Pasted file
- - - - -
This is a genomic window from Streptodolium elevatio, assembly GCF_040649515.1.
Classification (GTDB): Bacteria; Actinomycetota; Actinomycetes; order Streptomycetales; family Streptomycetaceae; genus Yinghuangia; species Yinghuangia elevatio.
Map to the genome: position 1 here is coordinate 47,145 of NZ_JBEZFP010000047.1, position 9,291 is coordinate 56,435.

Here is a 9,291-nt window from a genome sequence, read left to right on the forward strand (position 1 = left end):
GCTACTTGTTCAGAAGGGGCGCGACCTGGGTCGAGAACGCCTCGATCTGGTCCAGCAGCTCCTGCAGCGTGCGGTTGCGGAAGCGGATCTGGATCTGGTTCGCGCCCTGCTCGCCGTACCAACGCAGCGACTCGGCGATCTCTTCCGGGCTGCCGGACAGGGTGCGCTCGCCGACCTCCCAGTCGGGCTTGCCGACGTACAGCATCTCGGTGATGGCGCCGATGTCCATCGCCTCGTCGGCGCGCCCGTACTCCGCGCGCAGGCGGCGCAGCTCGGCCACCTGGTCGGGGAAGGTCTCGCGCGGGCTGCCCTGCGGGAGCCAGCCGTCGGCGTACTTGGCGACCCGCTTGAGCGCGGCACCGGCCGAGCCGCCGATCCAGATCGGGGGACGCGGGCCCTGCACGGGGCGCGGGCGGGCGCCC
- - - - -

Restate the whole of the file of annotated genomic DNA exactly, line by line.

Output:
This is a genomic window from Streptodolium elevatio, assembly GCF_040649515.1.
Classification (GTDB): Bacteria; Actinomycetota; Actinomycetes; order Streptomycetales; family Streptomycetaceae; genus Yinghuangia; species Yinghuangia elevatio.
Map to the genome: position 1 here is coordinate 47,145 of NZ_JBEZFP010000047.1, position 9,291 is coordinate 56,435.

Here is a 9,291-nt window from a genome sequence, read left to right on the forward strand (position 1 = left end):
GCTACTTGTTCAGAAGGGGCGCGACCTGGGTCGAGAACGCCTCGATCTGGTCCAGCAGCTCCTGCAGCGTGCGGTTGCGGAAGCGGATCTGGATCTGGTTCGCGCCCTGCTCGCCGTACCAACGCAGCGACTCGGCGATCTCTTCCGGGCTGCCGGACAGGGTGCGCTCGCCGACCTCCCAGTCGGGCTTGCCGACGTACAGCATCTCGGTGATGGCGCCGATGTCCATCGCCTCGTCGGCGCGCCCGTACTCCGCGCGCAGGCGGCGCAGCTCGGCCACCTGGTCGGGGAAGGTCTCGCGCGGGCTGCCCTGCGGGAGCCAGCCGTCGGCGTACTTGGCGACCCGCTTGAGCGCGGCACCGGCCGAGCCGCCGATCCAGATCGGGGGACGCGGGCCCTGCACGGGGCGCGGGCGGGCGCCC